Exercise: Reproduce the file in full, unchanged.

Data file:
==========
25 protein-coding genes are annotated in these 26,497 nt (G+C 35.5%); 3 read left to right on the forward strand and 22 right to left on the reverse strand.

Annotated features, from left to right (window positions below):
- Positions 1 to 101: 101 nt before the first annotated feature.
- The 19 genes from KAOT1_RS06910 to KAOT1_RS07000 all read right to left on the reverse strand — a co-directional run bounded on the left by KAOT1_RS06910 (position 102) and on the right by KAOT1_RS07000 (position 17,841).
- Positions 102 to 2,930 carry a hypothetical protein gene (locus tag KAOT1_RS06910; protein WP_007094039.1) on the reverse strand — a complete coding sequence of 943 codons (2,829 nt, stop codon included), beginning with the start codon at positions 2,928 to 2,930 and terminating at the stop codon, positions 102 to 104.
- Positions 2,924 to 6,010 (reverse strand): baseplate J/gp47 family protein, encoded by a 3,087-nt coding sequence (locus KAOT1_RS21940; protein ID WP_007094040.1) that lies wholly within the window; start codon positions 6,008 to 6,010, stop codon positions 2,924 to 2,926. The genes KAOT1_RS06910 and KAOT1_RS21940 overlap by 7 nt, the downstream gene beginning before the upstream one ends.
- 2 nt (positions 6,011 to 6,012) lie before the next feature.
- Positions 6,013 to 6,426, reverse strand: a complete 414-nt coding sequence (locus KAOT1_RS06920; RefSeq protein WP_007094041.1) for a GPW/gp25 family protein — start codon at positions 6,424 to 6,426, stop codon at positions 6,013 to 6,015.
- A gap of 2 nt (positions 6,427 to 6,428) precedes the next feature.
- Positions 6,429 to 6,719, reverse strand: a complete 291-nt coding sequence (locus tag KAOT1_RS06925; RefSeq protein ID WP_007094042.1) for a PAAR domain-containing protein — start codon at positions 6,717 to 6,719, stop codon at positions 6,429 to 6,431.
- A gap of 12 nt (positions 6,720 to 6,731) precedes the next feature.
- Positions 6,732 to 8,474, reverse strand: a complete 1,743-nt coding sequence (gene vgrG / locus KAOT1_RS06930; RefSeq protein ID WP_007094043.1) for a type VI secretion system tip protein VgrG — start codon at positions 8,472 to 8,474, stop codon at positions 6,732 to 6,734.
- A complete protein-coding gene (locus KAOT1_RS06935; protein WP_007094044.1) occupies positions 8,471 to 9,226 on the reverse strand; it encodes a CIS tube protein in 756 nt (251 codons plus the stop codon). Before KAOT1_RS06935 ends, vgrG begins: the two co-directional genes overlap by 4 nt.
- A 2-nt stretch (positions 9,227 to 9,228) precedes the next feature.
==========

25 protein-coding genes are annotated in these 26,497 nt (G+C 35.5%); 3 read left to right on the forward strand and 22 right to left on the reverse strand.

Annotated features, from left to right (window positions below):
- Positions 1 to 101: 101 nt before the first annotated feature.
- The 19 genes from KAOT1_RS06910 to KAOT1_RS07000 all read right to left on the reverse strand — a co-directional run bounded on the left by KAOT1_RS06910 (position 102) and on the right by KAOT1_RS07000 (position 17,841).
- Positions 102 to 2,930 carry a hypothetical protein gene (locus tag KAOT1_RS06910; protein WP_007094039.1) on the reverse strand — a complete coding sequence of 943 codons (2,829 nt, stop codon included), beginning with the start codon at positions 2,928 to 2,930 and terminating at the stop codon, positions 102 to 104.
- Positions 2,924 to 6,010 (reverse strand): baseplate J/gp47 family protein, encoded by a 3,087-nt coding sequence (locus KAOT1_RS21940; protein ID WP_007094040.1) that lies wholly within the window; start codon positions 6,008 to 6,010, stop codon positions 2,924 to 2,926. The genes KAOT1_RS06910 and KAOT1_RS21940 overlap by 7 nt, the downstream gene beginning before the upstream one ends.
- 2 nt (positions 6,011 to 6,012) lie before the next feature.
- Positions 6,013 to 6,426, reverse strand: a complete 414-nt coding sequence (locus KAOT1_RS06920; RefSeq protein WP_007094041.1) for a GPW/gp25 family protein — start codon at positions 6,424 to 6,426, stop codon at positions 6,013 to 6,015.
- A gap of 2 nt (positions 6,427 to 6,428) precedes the next feature.
- Positions 6,429 to 6,719, reverse strand: a complete 291-nt coding sequence (locus tag KAOT1_RS06925; RefSeq protein ID WP_007094042.1) for a PAAR domain-containing protein — start codon at positions 6,717 to 6,719, stop codon at positions 6,429 to 6,431.
- A gap of 12 nt (positions 6,720 to 6,731) precedes the next feature.
- Positions 6,732 to 8,474, reverse strand: a complete 1,743-nt coding sequence (gene vgrG / locus KAOT1_RS06930; RefSeq protein ID WP_007094043.1) for a type VI secretion system tip protein VgrG — start codon at positions 8,472 to 8,474, stop codon at positions 6,732 to 6,734.
- A complete protein-coding gene (locus KAOT1_RS06935; protein WP_007094044.1) occupies positions 8,471 to 9,226 on the reverse strand; it encodes a CIS tube protein in 756 nt (251 codons plus the stop codon). Before KAOT1_RS06935 ends, vgrG begins: the two co-directional genes overlap by 4 nt.
- A 2-nt stretch (positions 9,227 to 9,228) precedes the next feature.